The Rock Repository (ca. 160m2) stores about 1500 boxes of rock grab samples (≈10000 samples), 90 boxes of mineral separates (≈2000 samples) and 140 core boxes (≈ 2000 half core samples including a collection of temporary stored ENEL-Green Power geothermal drill cores) from research projects conducted at IGG since the 1960’s. The rock/mineral collection covers the whole Planet and the whole geological time scale. Most of the rock samples are from magmatic and metamorphic complexes but also sedimentary and hydrothermal rocks are represented.
One of the main topics of past and ongoing research projects is the understanding of magmatic systems in the circum-Mediterranean area. For this reason, we host large collections from:
- Italian active volcanoes
- Miocene-Quaternary Tuscan Magmatic Province
- Quaternary Roman/Campanian Magmatic Provinces
- Oligocene magmatism from Alps
- Cenozoic-Quaternary magmatism in Balkans-Greece-Turkey-North Africa
- Palaeozoic magmatism from Sardinia and Calabria
Other important projects were developed on magmatic-metamorphic complexes from Antarctica, Alpine-Himalayan orogenic belt (Carpatian, Caucasus, Zagros, Karakoram, Himalaya), Central-South America, East Africa, Red Sea, Madagascar, etc.
These samples are valuable because many of them come from places that are too expensive or sensitive to explore again; e.g. the samples from:
- the Island of Zabargad in the Red Sea;
- the abandoned inaccessible mines and the old mining drill-holes in Tuscany.
Moreover, most of the stored samples were already deeply characterized (petrography, dating, geochemistry isotopes, etc.) and results were published on international and national scientific journals. In addition, a collection of thousands of petrographic thin sections is also available.
The Rock Repository is furnished with about 90 m of metal rack shelves (height: 3.5 m) and box-lifting systems. Cleaning tools, diamond saws, drill press, rock splitters and stereomicroscopes are available on site for preparation, cataloging, packing and labeling of the incoming samples and for selection/sampling of existing materials by visiting researchers.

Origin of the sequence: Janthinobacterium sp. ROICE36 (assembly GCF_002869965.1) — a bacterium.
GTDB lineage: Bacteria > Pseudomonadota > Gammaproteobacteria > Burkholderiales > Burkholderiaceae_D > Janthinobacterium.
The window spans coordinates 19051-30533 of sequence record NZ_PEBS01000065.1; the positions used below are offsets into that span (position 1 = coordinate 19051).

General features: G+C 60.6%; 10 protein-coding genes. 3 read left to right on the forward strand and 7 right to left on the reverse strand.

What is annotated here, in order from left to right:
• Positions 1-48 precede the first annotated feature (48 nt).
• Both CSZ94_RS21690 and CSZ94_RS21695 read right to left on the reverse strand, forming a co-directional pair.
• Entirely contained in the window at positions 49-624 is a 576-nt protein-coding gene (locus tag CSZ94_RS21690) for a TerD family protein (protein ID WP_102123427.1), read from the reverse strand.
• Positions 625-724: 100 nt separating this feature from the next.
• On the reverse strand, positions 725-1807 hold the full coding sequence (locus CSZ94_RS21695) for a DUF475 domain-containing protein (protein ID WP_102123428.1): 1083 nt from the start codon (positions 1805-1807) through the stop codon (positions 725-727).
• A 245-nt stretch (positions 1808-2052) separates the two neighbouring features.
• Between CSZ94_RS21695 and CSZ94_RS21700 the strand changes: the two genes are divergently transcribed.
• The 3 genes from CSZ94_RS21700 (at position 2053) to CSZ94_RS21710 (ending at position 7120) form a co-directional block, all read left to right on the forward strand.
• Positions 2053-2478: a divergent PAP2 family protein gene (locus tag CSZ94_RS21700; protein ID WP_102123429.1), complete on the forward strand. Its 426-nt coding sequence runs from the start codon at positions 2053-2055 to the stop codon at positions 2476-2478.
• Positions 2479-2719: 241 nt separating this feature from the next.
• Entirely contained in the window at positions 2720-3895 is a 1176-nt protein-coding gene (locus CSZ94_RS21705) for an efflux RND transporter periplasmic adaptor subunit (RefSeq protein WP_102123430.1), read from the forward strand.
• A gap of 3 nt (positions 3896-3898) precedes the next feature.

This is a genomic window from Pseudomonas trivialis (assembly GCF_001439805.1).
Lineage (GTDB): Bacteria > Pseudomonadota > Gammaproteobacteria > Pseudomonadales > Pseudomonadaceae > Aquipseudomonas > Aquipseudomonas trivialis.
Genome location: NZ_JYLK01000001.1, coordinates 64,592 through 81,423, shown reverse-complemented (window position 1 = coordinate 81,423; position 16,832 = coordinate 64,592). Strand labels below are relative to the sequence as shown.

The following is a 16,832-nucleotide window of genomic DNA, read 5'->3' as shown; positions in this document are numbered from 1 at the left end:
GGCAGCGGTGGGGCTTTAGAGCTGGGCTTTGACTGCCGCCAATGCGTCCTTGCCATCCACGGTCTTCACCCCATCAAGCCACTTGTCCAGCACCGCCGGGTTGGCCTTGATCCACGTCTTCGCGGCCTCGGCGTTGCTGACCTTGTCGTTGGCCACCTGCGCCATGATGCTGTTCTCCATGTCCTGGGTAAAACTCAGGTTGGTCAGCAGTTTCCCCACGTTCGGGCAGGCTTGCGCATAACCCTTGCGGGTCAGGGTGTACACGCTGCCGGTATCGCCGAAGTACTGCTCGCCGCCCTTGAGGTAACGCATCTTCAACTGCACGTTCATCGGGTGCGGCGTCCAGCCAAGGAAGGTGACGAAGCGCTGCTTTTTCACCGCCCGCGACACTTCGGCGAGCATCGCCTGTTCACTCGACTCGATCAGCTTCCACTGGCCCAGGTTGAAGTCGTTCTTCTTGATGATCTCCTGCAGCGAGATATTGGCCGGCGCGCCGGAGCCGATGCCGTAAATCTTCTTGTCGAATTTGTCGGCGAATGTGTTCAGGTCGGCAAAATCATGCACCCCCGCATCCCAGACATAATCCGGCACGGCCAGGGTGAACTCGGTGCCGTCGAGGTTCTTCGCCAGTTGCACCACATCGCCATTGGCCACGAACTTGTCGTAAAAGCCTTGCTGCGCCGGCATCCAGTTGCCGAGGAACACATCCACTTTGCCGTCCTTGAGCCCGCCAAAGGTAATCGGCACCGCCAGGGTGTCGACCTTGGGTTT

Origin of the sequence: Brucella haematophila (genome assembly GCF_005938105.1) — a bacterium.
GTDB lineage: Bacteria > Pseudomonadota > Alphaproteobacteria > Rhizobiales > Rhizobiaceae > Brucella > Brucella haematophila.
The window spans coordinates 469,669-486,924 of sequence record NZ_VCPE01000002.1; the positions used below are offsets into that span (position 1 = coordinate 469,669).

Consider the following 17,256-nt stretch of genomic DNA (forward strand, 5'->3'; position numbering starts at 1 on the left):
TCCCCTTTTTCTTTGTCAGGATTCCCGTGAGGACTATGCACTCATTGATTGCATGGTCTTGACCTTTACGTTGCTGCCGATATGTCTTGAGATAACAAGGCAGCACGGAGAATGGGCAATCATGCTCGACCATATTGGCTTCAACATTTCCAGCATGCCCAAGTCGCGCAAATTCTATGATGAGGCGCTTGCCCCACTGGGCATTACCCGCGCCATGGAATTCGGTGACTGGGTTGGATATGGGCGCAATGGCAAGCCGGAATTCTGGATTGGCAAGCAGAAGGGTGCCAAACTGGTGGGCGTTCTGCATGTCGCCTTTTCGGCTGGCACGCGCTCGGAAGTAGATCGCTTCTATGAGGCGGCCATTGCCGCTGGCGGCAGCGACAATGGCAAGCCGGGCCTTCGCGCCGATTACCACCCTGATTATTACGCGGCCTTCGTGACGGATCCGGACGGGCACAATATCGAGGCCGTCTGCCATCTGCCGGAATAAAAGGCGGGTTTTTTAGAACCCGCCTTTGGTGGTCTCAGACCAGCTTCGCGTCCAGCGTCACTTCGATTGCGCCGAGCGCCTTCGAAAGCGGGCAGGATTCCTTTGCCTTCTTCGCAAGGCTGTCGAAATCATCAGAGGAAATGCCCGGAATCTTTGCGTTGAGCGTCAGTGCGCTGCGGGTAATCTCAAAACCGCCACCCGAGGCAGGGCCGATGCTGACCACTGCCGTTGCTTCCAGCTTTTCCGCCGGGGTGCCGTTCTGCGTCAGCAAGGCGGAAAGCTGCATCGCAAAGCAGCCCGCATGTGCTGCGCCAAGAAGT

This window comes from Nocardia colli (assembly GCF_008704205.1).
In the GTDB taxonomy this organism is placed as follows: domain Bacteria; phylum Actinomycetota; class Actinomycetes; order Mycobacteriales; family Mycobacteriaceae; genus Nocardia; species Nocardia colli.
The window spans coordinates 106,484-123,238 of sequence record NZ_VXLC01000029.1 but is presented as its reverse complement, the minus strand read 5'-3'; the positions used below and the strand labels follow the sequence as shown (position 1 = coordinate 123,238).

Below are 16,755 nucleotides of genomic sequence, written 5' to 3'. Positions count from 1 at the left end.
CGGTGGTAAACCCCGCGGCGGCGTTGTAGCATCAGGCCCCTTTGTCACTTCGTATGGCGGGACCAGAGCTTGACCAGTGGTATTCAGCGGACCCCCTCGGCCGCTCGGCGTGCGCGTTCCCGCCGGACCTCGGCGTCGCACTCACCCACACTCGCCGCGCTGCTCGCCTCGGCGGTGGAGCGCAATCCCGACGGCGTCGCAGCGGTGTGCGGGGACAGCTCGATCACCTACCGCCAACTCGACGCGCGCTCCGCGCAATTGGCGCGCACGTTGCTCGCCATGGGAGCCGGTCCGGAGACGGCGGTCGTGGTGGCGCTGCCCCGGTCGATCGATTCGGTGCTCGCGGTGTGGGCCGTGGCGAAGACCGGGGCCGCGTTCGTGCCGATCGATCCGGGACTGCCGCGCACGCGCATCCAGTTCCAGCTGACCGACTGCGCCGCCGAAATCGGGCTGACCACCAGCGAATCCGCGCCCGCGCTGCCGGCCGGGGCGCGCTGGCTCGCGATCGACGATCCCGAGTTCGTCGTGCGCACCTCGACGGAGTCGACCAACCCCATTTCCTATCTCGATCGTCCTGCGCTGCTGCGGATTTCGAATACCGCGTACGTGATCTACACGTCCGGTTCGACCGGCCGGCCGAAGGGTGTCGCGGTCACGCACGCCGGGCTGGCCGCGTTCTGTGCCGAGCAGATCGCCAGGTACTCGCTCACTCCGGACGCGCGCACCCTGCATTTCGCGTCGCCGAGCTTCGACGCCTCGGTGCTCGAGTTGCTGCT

Incoming samples are temporary stored in the large lobby of the Rock Repository in order to be prepared, labeled and finally stored in boxes. The whole rock/mineral collection is recorded in a hardcopy catalogue (since the 1960’s). The collection is catalogued by box numbers and each box file contains all the information about the box content: number of samples, sample labels, locality, etc. Recently we decided to build a shared approach to collection inventories, organizing data in a digital database. The most recent rock samples have been already inserted and data-entry activity is ongoing. A range of actions must be performed, from the assessment of the valuable material to the creation of a centralized digital database that identifies and coordinates all collections (rocks, drill cores, mineral separates, thin sections, etc.): a virtual link among collections and a way for researchers to obtain access to the samples and data.
The availability of rock and mineral samples with full metadata and their inclusion in online databases is essential to allow their effective use in a wide specrtum of applications and scientific research activities. The IGG Rock Repository contributes to national and international projects such as the national Project of Interest NextData and the ESFRI EPOS.